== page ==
A decade prior to the actor/singer's collaborations with West and Twista, Foxx gave audiences a sample of his vocal skills during the comedy special 'Straight from the Foxxhole.' Tickling the ivory keys as he performed his rendition of the children's song 'Mary had a little lamb' and just like that put himself in a whole other category.
"I started doing stand-up comedy in the clubs and putting music in my comedy. Then I got on 'In Living Color' and I started playing this girl -- the Wanda character," he told the BoomBox. "I'll never forget having my cassette tape in my hand because Teddy Riley and Guy were guest starring on 'In Living Color.' I took my cassette tape to [Riley] but I was dressed as the girl! Teddy Riley was like 'Come on man! Come on with this man!' I was like 'You're right. You're right.'"
Now on his third album, 'Intuition,' Foxx is trying out new sounds and hopes fans will enjoy it. His hiatus from the musical spotlight allowed him to decide the direction of this upcoming record. "I can guarantee you this album right here is the best work I've ever done. I [had] an idea to marry R&B and hip-hop together in a great way."
So how does a man over 40 still remain relevant amongst an industry driven by 20 something crooners? He runs everything by his 14 year-old daughter Corrine. "My daughter will be like 'Dad you sound old on this.' So I let her hear some songs and she said 'you sound young.'" He says. "If I sound young on the song but I'm still getting my point across then I know I got something because she's 14 so she's going to let me know the real." Foxx also credits his youthful yet sophisticated sound to the production of The-Dream. "The-Dream wrote half of the record. He's just an incredible talent. I really owe him for like keeping it young. He knocked like 15 years off a brotha'!"
With the importance of the internet in promoting an album and grabbing the ears of the younger generation Foxx saw it necessary to still hold onto the 25 and older crowd. He's a man who makes no bones about complimenting a woman and on 'Intuition' he speaks directly to independent women. Foxx describes the woman he croons about on the album's first single, 'Just Like Me,' as his equal. "[She's] a girl who has her own house, her own car, doing her own thing. Sort of the new woman of the new millennium, so if I'm in the club having a good time, she's on the other side having an even better time. If I'm buying a couple bottles, she's buying out the bar." The video, which was directed by Brett Ratner, tells a story just as a movie would. Ratner was so excited after hearing the song in the studio that he offered to shoot the video free of charge.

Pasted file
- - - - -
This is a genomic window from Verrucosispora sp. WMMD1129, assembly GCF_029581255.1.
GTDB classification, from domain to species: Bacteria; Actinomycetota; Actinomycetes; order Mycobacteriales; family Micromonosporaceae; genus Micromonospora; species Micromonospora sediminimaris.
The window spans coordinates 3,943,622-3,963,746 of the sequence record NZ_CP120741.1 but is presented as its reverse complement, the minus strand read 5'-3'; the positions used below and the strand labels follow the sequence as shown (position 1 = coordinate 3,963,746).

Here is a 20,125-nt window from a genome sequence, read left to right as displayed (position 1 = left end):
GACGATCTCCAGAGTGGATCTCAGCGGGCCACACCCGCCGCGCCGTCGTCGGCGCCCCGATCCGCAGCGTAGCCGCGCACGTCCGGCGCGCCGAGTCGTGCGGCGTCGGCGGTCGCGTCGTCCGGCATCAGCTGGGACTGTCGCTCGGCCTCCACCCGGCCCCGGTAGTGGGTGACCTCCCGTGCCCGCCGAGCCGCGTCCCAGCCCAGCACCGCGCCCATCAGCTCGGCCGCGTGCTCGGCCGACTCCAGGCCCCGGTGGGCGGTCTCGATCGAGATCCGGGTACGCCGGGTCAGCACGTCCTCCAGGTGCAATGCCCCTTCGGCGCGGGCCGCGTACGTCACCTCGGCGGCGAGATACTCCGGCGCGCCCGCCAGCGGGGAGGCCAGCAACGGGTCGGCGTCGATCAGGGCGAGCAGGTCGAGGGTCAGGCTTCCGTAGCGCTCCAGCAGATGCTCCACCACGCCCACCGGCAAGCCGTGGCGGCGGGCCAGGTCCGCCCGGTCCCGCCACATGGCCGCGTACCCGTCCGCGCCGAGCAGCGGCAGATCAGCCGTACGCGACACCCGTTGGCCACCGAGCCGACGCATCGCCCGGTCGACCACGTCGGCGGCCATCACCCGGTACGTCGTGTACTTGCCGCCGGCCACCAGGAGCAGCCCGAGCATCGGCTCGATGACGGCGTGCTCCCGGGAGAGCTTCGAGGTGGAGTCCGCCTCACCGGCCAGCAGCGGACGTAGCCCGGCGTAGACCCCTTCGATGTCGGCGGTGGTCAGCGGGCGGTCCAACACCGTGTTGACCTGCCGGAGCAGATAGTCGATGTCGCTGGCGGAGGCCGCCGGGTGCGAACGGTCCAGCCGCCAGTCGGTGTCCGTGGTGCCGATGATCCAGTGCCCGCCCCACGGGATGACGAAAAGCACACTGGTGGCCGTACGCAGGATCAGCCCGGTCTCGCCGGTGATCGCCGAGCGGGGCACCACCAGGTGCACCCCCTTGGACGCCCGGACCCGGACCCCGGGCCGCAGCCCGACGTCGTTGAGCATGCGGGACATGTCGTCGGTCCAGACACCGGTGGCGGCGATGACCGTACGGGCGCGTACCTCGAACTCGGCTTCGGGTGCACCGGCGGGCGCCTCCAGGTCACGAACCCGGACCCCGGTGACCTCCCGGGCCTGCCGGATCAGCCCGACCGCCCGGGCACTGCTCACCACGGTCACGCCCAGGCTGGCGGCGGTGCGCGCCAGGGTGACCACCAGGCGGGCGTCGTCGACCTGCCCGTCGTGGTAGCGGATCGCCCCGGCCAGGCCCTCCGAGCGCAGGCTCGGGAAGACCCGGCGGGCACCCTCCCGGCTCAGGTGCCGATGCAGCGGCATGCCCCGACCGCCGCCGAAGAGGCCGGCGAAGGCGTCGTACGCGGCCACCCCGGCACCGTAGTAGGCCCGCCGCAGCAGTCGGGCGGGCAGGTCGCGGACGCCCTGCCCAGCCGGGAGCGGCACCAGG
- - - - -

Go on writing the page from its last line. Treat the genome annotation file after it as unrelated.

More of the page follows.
Foxx also got some help from West, Lil Wayne, T-Pain and super-producer Timbaland, who pushed Foxx to prove himself during a difficult recording session. "Timbaland just stops the song and says 'I don't believe you. I don't believe that you are really trying to be an artist.' I came out the booth and for like four hours we just sat up and chopped it up and I let him know how much music means to me." He passed the test and Timbaland produced two tracks on the record. On 'I Don't Need It,' one of the two Timbaland-produced tracks, Foxx plays a character that will remind listeners of being in church.
Yet from the church house to the club, 'Intuition' feeds different facets of your imagination by sticking to the storytelling theme with song names like "Blame it on the Alcohol" and "Weekend Girl" which he touts is a "throwback Babyface song."
Despite his intuition, fear definitely seeps into Foxx's mind but it doesn't stifle his ability to play with different musical sounds. "I've been afraid like the past year of some of the things that I'm doing. I'm like 'man am I [going to] look corny on that?'" "Sometimes you have to take a chance so the young folks can understand who you are because if the young folks [aren't] getting you, you [aren't going to] push no records."